Sunday, February 2, 2014

Why I'm single.

On OkCupid profiles, they ask "What's the most private thing you're willing to admit?"

One woman answered: "Um, I don't like fabric softener?"

So I wrote her.

Dear Miss: 

I must protest your anti-fabric softener stance in the strongest possible terms. Fabric softener is one of the few areas in which the United States maintains a position of undisputed dominance. Please do not think of me as an unthinking patriot, as I fully support our migrant fabric softener workers as well. I even think of them as fellow countrymen, beating down endless rows of hard-water conditioned apparel with their well-worn softening sticks. They are a proud people, each with their own stories of hardship and hope. 

But I digress. I would ask you to consider your words more carefully in the future. Just because Big Fabric Softener's image is seemingly unassailable, led by the universally-revered Snuggle Bear, we must remain vigilant in our support of this all-too-fragile industry. It should be a source of pride for everyone within our fine nation's borders. 

Yours in truth, 


Monday, May 30, 2011


My paternal grandmother died this morning after a long illness. She was 94.

Virginia Miller Belcher was always G-G to me. She and my grandfather (but especially she) had no interest in being GrandMAW and GrandPAW, so my Aunt came up with G-G ("Grandmother Ginny") and G-Pop as hipper alternatives. It was 1970. They were starting a well-earned retirement, having survived the Great Depression and WWII privations to become self-made millionaires.

My grandfather was a well-mannered Southern gentleman ("Open the door for your grandmother"), but G-G sealed business deals with well-planned parties and dinners. She wasn't doing it to land the cover of Southern Living, either. Ginny Belcher had a journalism degree from Northwestern and, as she was proud of saying, had been the third-highest female employee at Illinois Bell before she got married. She saw potential in their partnership. She and G-Pop loved and doted on each other, but they were also driven people who stressed hard work and education as keys to success.

G-G and G-Pop helped raise me when my parents didn't have their acts together, which was most of the time. My grandparents were a stable influence during weekend visits. Rolling up the long driveway to their house was like passing into sanctuary. I knew there would be no angry yelling there.

I could count on a comfortable routine at their place. There were trips to the beach and shopping for decent clothes and dinners at the country club and church, always church. Say "Yes, Sir" and "No Ma'am." Stand up when people approach your table. Look don't touch. Is your homework done? They had a lot of patience, especially when I was a teenager with raw emotional nerves. They should have gotten medals.

It may have been another chance for them to get parenthood right, or it could have been penance for their son's behavior while married. But it doesn't matter to me. G-G and G-Pop were a badly-needed second set of parents and I loved them for it.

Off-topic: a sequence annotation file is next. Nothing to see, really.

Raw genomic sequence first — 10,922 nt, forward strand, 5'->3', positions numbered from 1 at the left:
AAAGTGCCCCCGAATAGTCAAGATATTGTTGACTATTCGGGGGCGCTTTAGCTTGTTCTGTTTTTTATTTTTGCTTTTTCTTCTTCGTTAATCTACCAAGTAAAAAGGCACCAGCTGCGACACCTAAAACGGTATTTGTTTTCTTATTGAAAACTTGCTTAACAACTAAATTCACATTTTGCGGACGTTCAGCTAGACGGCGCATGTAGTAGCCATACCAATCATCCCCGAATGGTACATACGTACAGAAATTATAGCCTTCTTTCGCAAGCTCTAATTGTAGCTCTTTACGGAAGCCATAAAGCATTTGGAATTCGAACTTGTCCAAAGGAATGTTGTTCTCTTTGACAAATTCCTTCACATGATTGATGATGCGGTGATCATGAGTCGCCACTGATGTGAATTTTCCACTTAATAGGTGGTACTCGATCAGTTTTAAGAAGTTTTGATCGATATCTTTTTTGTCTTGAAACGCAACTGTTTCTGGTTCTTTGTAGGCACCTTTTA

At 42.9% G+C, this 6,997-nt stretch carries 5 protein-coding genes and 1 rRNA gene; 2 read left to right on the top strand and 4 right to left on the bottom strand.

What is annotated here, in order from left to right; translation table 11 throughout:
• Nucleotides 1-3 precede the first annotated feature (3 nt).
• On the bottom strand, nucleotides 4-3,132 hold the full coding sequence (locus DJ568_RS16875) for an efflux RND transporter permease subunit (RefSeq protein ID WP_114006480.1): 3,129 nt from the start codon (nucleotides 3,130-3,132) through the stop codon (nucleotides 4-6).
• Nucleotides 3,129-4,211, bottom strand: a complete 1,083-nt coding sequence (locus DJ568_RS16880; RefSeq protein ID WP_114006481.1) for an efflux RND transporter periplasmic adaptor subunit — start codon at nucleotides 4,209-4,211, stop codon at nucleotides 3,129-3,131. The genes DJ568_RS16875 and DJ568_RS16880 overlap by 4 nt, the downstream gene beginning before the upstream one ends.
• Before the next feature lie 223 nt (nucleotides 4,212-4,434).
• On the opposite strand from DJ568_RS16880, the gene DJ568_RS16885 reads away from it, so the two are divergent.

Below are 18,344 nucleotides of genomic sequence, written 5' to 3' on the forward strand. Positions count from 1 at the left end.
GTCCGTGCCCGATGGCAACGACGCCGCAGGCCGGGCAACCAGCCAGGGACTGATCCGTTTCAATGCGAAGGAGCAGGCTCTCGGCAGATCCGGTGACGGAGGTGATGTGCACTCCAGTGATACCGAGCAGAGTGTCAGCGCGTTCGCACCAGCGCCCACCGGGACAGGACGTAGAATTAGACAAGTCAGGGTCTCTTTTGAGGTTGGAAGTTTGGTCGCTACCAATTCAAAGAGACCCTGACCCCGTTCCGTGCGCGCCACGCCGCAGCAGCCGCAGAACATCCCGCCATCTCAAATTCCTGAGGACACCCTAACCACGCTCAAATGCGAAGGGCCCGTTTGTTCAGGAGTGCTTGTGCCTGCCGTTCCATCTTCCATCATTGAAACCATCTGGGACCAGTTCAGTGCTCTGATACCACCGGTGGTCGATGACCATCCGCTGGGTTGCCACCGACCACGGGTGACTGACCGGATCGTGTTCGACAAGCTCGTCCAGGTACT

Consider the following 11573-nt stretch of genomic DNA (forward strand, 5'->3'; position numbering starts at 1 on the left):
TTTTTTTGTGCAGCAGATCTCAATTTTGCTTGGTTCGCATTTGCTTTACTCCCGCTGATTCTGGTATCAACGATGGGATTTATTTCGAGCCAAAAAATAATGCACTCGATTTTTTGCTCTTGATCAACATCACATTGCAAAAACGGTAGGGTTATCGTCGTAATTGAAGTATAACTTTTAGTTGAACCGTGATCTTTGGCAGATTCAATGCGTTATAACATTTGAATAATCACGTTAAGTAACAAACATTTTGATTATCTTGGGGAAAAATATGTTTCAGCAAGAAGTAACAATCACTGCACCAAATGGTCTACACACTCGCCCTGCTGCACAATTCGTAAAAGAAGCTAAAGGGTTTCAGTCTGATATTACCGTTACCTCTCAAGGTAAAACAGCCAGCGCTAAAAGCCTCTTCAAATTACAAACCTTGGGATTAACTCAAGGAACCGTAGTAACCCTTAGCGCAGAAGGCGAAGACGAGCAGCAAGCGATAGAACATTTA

G-G was always my number one fan. Her rallying cry was "Well get to it, kid!" I'm 41 now and G-G's gone; her cheering will have to come from my memory.

Tuesday, February 23, 2010

Mom died a year ago this week. She was kind of a slob, and one of the byproducts of that was that she would buy something and then lose it under a pile of other stuff. Then she'd buy another. As a result of this behavior, I inherited six rolls of dental floss.

I just used the last of it. I actually consider a year's worth of dental floss to have been a pretty practical inheritance.

Monday, February 1, 2010


It's easy to romanticize a distant train whistle. Up close they're loud warnings: Get Off The Tracks. I prefer them at a remove.

Thursday, July 23, 2009

Why I Chose Stumptown

Since I moved from New York City to Portland Oregon four months ago, the top question I've been asked is "Why?"

Willamette Week, the top local indie paper, just released its annual Best of Portland poll. These answers sum up why I now call Stumptown home:

Best Reason to Love Portland

A strong plurality of you folks said the friendly, caring, weird and otherwise great people who live here are the best reason to love this city. You know what? We agree.

Runners-up: The Portland Timbers, craft beer, the food, the bike culture, the weather.

Some other notable suggestions:

“All the beautiful gardens people have in their front yards and parking strips.”

“Big-city resources, small-city community.”

“Bull Run water—fresh and natural.”

“Cafes, bikes, vintage stores, people and Forest Park (and days that take advantage of it all).”

“Casual attitude in a beautiful landscape.”

“Girls in miniskirts on bicycles!”

“Great gardening! Neighbors have chickens!”

“Hot, curvy tattooed chicks as far as you can see.”

“Is this even a question? Liberals, gays, green, and good music!”

“The best Argentine tango community in the U.S.”

“Its like Amsterdam but cleaner and with better bud.”

“It’s my hometown, motherfuckers! And bikes.”

“It’s the best parts of every Urban Utopia you’ve ever heard hyped, mashed together and slightly drunk.”

“Least-scary city ever—how times have changed.”

“No sales tax!”

“Rectangle glasses.”

“So many great restaurants, even though everyone would rather eat at food carts.”


I worry about the permanent record as it shifts from paper. China already does a number on a billion+ people with The Great Firewall. What happens if (alterable, revisionable) digital texts leave comparatively permanent paper behind? Ray Bradbury's firemen wouldn't need flamethrowers, just a figurative delete key.

Sunday, June 28, 2009

Facebook in real life

Hi, how are you?
And what type of work do you do?
I see. And what type of 18th century literary figure are you?